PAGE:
The original story was featured in the print edition of San Diego Reader on August 8, 2019.

By: Mike Madriaga

San Diego-based post millenials are hyped that Blueface will perform at SOMA on August 22. Some elders, however, are not.

His joint “Thotiana” peaked at number eight on the Billboard Hot 100 list in April. The name of the track is based on the word “thot,” which is an acronym for “that hoe out there” or “thirsty hoes out there”; “thirsty” being slang for horny. Many say that the slang term is derogatory towards women, but the term is used towards men as well, and changed to “thotboy.” Others use “thot” as a class-based insult.

In a interview, the 22-year-old rapper from Los Angeles, broke down the meaning of “Thotiana”: his first top-ten single. “I definitely wanted a club hit, strip club hit,” he said. “I wanted it to be as viral as it is. So yep, I wanted it to be groovy, booty shaking, and all that.”

The remixes of the song featuring Cardi B and YG were launched earlier in the year, with accompanying and individual music videos created by Cole Bennett, the go-to videographer-and-director in the new-school hip-hop and rap scene. Each video garnered 200 million views on YouTube in six months.

Social media reaction to the song has been mixed. On July 6, RR was one of the 6000-plus fans at Blueface’s Papas & Beer – Rosarito concert; she posted a small video clip on Instagram and captioned it: “babyyyy (followed by the heart-eyes emoji)”; her friend responded: “Omg that’s daddyyyy [you’re] lucky hahaha.”

Another female, SB responded: “How u [gonna] be a great lyricist and you have absolutely no flow… BOY BYE. Somebody done told him wrong.”

On the rapper’s own Instagram, his behind-the-scene clip of the Rosarito sold-out, 18-and-up concert, depicted RR and her fellow concert goers, rapping verbatim to his purposely “offbeat rhymes.”

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México was definitely one of da best crowds 🇲🇽

A post shared by Blueface (@bluefacebleedem) on

When “Thotiana” dropped, the crowd of mostly Americans, sang the chorus in unison: “Bust down, Thotiana — I wanna see you bust down — Pick it up, now break that shit down….” while many activated their smartphone flashlights: a 21st-century version of the “lighters in the sky” concert ritual.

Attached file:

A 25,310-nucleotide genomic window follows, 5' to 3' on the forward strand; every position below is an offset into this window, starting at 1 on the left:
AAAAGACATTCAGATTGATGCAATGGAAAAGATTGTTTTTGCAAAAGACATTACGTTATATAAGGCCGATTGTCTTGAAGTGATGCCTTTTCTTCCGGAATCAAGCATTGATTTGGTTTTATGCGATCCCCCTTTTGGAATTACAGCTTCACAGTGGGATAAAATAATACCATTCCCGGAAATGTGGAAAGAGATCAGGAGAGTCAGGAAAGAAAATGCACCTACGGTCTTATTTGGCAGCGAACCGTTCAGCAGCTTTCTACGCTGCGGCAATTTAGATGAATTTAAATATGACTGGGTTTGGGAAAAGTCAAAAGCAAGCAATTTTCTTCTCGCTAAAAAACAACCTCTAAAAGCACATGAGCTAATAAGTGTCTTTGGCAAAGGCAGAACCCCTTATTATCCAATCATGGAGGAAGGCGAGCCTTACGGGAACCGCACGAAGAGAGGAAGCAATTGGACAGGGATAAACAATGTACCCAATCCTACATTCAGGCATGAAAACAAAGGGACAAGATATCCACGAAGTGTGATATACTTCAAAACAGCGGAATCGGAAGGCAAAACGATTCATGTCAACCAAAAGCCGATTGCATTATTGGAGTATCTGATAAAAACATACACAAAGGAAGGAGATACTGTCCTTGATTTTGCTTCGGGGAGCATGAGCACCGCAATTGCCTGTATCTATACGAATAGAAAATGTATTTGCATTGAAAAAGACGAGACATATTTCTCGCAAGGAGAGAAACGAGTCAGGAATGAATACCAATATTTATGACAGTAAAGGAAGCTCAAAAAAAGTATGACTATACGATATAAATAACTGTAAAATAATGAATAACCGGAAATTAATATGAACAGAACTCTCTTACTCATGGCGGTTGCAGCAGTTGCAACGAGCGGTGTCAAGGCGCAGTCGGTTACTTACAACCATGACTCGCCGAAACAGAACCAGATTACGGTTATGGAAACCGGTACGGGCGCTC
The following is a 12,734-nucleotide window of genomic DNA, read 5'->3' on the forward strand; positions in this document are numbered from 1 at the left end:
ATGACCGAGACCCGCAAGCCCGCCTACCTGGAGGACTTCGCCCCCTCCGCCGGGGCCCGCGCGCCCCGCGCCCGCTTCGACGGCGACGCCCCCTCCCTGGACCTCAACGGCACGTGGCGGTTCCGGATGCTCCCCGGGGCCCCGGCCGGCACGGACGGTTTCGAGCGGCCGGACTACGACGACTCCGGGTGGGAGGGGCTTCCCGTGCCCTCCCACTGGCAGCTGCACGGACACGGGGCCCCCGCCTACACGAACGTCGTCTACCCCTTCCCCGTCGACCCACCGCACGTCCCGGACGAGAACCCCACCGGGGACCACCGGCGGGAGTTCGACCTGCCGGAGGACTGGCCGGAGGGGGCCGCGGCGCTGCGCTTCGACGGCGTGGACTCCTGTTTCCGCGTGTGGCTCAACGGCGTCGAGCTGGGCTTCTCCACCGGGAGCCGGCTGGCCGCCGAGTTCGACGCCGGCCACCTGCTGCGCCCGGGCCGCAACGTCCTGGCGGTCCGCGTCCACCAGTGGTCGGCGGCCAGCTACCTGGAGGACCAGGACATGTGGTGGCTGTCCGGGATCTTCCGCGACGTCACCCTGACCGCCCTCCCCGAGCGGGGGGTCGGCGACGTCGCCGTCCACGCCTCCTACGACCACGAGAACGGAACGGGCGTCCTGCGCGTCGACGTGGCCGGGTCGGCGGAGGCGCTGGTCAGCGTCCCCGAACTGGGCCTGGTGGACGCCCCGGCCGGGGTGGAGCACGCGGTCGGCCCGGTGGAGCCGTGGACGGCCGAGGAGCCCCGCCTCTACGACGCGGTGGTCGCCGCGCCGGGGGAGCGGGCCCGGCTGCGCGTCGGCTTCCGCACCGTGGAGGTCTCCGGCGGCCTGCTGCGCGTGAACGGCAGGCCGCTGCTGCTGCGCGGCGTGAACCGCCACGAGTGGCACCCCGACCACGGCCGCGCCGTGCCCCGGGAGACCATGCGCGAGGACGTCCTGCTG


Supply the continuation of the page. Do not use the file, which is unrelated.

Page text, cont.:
“I think as they get older, acronyms that have meanings like [thot] will bother them,” said DJ Lil Ski, “but as of right now, some see it as cool.”

DJ Lil Ski is a 21-year-old hip-hop DJ and San Diego State student. Back in November, he and his pops DJ Mikeski DJed a Sweet 16 party at the Woods Clubhouse in Chula Vista. “…. and come to find out, the day of, Blueface performed there,” Lil Ski said, “that was about two weeks before he blew up into the mainstream.

“I think the word ‘thot’ came from Chicago, and everyone began hearing it in like 2012, when it started to gain ground with artists like Chief Keef. Now every artist says it in songs, and it’s a common slang word. And since it appeals to that ‘ratchet-nasty-party’ vibe, I feel that’s what attracts the [youth] towards it. But I know for a fact if you call someone a thot in just regular everyday conversations, there will be times where it won’t be taken lightly.”

Blueface was born as Johnathan Michael Porter in the late 90s. His artist name is likely based on the blue-tinged Benjamin Franklin portrait tattooed on his right cheekbone. In 2014, he was the starting quarterback for Arleta High School when they won the East Valley League championship. His high school football career lead to Fayetteville State University where he played football for a short time. It also inspired the background story on his “Thotiana” remix with YG music video where Blueface portrays a high school quarterback, that impolitely bails on his coach to pursue the women on the sidelines.

“The younger crowd loves anything that is super catchy,” continued Lil Ski. “For example that chorus in ‘Thotiana’ is repetitive, but it’s so catchy that it stays with you and you can hum it all day. And to throw more gas onto the fire, that little dance that he performs along with the song, is catchy as well. Younger kids like to dance and they help create these dance challenges or videos of themselves doing the Blueface dance. And also, that little ad-lib he throws in at the intro to “Thotiana” — where he says: ‘Blueface, baby; Yeah aight’ — that is repeated by so many people.”

Shortly after Lil Ski kicked it with Blueface after the Sweet 16 party in Chula Vista, Blueface signed up with Cash Money West, the West Coast extension of the Cash Money Records label, “and he really blew up when he Instagrammed clips of himself in studio with Quavo from the Migos, and Drake.”